During and after his CFL years, Bright became an honored teacher, coach and principal in Edmonton.

“My dad would say football and sports were the vehicle,” said Bright-Johnson, who grew up in Canada and now lives in Fort Wayne. “His love and his passion was educating people. He helped develop people. He helped coach people. He took time to instill values.”

She often reflects on his impact on the game of football and what her dad would say watching the hundreds of thousands of players wearing face masks today.

“He’d probably have tears in his eyes and say we’ve really made some strides and come a long way,” she said. “He would say, ‘it’s absolutely amazing. I see these kids out here playing and the sky’s the limit for them.'”

North Side High School football coach Mike Brevard agrees.

“The biggest thing with football is that it’s under attack with concussions,” he said. “To see the old school helmets just makes me laugh. You have to be borderline crazy to run out there with a plastic helmet and no face mask. Now, our kids are more safe. They’re taught proper fundamentals as far as tackling, as far as how to take contact, how to land and then with the addition of the face mask, thanks to Johnny Bright, our game is more safe.”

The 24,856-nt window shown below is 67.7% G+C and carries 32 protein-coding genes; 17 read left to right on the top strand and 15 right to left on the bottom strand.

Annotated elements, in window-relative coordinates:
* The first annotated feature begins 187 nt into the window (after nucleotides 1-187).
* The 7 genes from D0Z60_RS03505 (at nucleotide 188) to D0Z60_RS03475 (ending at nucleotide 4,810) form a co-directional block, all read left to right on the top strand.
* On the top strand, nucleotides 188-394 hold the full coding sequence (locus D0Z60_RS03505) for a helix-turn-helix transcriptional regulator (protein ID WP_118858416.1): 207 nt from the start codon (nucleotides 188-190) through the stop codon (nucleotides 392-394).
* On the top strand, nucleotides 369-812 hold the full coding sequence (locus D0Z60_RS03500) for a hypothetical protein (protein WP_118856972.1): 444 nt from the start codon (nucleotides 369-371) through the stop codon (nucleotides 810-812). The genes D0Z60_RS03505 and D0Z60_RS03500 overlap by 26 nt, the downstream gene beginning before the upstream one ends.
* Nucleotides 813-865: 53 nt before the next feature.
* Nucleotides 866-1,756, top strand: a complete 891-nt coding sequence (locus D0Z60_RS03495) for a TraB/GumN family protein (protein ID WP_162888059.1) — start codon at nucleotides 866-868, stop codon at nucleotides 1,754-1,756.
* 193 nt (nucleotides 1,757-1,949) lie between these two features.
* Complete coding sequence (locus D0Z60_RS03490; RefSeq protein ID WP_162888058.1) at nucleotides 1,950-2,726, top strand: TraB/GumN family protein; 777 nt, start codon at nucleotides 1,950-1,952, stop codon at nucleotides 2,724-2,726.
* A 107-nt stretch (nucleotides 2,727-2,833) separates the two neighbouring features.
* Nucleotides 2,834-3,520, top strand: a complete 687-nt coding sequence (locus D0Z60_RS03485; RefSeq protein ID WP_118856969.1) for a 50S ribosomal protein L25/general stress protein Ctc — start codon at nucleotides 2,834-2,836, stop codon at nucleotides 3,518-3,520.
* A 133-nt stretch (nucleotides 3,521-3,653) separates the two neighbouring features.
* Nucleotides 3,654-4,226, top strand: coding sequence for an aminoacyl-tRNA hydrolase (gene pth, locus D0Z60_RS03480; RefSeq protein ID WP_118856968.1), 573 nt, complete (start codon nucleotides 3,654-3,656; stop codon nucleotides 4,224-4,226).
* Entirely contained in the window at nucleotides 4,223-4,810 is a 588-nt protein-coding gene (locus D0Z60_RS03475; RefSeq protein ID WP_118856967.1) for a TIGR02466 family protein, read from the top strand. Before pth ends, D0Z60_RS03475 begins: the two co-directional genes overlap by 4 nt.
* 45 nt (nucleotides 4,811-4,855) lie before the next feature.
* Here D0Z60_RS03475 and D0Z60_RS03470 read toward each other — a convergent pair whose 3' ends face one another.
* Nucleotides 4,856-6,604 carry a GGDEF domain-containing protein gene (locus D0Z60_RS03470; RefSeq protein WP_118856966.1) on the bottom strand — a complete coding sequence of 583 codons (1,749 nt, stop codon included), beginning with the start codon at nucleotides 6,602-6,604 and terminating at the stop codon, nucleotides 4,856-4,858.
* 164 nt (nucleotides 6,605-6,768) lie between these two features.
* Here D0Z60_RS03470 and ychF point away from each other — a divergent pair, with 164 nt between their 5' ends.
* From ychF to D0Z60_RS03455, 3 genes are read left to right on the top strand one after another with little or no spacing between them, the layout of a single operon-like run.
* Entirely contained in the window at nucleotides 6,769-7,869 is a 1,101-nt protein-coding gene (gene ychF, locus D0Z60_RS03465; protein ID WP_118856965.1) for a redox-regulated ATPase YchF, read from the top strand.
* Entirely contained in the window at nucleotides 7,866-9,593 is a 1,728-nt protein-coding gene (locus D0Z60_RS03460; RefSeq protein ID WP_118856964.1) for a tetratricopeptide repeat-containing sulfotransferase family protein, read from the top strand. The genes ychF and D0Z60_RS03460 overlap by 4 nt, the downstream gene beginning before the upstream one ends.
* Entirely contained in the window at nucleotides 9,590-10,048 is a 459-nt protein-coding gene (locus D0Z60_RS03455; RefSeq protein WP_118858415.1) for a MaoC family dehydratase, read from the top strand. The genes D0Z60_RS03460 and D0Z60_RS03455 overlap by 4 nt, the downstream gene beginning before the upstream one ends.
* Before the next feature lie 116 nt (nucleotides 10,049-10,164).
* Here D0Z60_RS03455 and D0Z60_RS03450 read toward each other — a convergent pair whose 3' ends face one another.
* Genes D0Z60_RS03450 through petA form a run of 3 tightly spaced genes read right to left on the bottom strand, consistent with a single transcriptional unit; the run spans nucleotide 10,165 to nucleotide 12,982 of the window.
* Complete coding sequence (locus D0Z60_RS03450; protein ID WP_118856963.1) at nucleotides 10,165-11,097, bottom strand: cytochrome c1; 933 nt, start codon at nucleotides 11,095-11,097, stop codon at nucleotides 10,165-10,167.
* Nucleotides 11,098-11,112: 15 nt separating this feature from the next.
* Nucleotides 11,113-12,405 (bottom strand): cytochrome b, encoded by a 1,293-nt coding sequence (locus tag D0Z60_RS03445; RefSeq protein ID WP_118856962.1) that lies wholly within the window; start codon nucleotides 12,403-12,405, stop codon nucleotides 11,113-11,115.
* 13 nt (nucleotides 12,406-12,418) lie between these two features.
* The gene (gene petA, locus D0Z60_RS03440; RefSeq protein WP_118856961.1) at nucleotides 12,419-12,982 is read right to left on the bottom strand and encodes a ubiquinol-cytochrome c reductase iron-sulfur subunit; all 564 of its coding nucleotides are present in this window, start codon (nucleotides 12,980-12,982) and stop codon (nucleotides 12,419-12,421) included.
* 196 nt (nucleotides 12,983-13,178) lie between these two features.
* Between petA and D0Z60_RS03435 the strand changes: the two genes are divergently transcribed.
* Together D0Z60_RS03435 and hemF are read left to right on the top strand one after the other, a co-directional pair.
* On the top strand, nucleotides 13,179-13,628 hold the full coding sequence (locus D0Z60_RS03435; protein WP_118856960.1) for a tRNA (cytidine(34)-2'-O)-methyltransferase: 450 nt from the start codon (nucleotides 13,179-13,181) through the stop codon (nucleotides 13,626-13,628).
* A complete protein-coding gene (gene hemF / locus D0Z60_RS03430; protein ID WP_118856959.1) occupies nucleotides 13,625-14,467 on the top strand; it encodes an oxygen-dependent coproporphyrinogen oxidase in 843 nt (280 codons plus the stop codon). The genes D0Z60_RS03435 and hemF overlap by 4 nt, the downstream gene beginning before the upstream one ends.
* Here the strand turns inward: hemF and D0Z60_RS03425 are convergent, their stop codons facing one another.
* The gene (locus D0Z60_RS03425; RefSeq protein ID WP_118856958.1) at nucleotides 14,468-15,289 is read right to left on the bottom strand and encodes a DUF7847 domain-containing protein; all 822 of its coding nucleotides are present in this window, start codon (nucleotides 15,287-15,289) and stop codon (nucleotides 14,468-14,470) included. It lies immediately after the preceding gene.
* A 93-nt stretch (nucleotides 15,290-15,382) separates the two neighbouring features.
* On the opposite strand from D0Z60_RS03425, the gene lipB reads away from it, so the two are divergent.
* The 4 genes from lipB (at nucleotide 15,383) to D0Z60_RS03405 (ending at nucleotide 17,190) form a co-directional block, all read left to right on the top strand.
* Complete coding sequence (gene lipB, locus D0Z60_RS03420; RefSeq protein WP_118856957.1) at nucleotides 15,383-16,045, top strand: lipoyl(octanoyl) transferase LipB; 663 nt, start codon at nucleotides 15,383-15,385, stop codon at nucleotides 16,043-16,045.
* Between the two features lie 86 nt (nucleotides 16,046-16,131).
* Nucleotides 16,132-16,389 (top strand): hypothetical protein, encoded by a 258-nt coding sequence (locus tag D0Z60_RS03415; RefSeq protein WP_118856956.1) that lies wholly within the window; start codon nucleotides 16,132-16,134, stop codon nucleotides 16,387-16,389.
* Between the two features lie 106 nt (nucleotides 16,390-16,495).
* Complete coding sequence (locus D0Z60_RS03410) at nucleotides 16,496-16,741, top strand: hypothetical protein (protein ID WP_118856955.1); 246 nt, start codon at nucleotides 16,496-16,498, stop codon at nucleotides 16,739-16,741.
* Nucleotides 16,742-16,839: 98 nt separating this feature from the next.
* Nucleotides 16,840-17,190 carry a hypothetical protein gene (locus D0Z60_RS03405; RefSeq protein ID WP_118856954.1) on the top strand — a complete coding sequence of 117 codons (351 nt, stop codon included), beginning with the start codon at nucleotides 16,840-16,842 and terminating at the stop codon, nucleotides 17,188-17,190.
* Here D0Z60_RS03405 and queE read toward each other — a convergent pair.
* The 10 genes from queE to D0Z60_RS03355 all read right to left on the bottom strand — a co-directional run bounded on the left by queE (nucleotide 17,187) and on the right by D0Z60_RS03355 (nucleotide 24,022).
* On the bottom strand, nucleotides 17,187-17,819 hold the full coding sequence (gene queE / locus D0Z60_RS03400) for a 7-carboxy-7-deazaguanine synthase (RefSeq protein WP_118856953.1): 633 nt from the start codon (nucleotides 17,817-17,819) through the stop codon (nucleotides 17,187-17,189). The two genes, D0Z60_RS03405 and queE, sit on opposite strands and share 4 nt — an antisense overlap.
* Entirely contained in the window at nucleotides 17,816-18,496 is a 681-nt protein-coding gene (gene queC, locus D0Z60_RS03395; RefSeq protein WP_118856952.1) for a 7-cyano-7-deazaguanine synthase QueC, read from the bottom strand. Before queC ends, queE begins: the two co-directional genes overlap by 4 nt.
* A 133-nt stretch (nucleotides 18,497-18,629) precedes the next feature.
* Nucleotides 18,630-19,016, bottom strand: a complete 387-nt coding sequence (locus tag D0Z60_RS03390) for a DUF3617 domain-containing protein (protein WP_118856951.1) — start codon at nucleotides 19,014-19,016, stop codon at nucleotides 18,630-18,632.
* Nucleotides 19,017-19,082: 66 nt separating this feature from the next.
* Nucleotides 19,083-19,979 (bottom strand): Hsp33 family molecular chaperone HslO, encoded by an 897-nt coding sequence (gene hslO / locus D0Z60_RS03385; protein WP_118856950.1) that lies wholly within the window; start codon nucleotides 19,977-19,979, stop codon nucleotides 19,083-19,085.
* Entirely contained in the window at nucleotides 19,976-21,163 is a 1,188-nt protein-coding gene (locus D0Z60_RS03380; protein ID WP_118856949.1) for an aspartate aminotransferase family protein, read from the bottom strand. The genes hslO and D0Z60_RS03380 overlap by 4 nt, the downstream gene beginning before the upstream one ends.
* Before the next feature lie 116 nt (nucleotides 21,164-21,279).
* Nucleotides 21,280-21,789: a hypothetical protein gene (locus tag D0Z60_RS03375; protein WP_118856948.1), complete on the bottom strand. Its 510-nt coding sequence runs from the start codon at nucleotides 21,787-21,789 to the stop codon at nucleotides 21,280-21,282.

Whether football safety, racial progress, or personal triumph, Bright’s legacy has inspired many people and continues to impact as his legend grows.

“It’s phenomenal what it’s all led to,” said Bright-Johnson. “I think people should know his story. It’s a part of American history. The conversations that need to take place and talking about differences and despite people being different, being able to come together. ” 

Smith, the Oklahoma A&M player who broke Bright’s jaw, would deny any racist intentions behind his tackles for the rest of his life.

Oklahoma State University gave Drake Universty and the Bright Family a formal apology for the “Johnny Bright Incident” in 2005. Bright had died in 1983, from a heart attack during an operation to correct a football injury to his knee.

In memory of their biggest athlete, Drake University named their football field after Bright. In Edmonton, there is an elementary school named after him.

In Bright’s hometown of Fort Wayne, talks have began to surface of bringing back a high school sports award that once honored him. The Johnny Bright Award, given from 1985 to 1993, was for the best athlete. It ended after losing a corporate sponsorship, but several big organizations are in serious discussions to bring it back this year.